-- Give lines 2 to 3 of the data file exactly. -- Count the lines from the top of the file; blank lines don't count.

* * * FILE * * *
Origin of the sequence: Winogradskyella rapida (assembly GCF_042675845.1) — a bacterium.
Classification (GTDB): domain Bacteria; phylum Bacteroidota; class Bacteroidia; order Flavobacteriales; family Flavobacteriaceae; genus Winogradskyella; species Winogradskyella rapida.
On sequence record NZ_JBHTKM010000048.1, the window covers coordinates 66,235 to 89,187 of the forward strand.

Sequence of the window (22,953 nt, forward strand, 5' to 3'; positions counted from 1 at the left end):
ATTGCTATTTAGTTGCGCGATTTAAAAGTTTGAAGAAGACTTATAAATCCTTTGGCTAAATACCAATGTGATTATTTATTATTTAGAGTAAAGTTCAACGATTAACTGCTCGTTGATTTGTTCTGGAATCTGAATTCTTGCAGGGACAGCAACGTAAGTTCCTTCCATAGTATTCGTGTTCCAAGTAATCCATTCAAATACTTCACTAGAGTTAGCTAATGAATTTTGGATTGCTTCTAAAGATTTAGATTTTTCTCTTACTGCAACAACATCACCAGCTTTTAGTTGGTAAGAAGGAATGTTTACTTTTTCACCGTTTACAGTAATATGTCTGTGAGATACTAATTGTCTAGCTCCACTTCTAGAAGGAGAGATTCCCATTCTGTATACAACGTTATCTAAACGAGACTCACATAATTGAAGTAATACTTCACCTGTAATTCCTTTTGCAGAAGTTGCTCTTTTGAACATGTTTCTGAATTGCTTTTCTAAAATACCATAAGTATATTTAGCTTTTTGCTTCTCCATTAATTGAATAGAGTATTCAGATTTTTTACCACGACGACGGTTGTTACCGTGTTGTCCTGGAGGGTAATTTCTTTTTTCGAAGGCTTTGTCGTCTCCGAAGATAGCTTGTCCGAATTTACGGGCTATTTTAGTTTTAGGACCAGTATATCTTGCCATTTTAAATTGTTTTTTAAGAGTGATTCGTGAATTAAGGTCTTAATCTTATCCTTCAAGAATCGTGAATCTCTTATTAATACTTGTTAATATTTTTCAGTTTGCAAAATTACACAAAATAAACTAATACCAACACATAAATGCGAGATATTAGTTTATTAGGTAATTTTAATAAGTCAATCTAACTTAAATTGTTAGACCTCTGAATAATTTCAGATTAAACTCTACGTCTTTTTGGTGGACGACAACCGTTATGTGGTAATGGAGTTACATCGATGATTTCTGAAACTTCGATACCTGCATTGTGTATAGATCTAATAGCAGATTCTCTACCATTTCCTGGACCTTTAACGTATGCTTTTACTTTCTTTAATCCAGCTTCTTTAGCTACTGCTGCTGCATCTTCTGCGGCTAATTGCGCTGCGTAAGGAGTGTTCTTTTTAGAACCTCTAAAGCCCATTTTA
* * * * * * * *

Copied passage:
Classification (GTDB): domain Bacteria; phylum Bacteroidota; class Bacteroidia; order Flavobacteriales; family Flavobacteriaceae; genus Winogradskyella; species Winogradskyella rapida.
On sequence record NZ_JBHTKM010000048.1, the window covers coordinates 66,235 to 89,187 of the forward strand.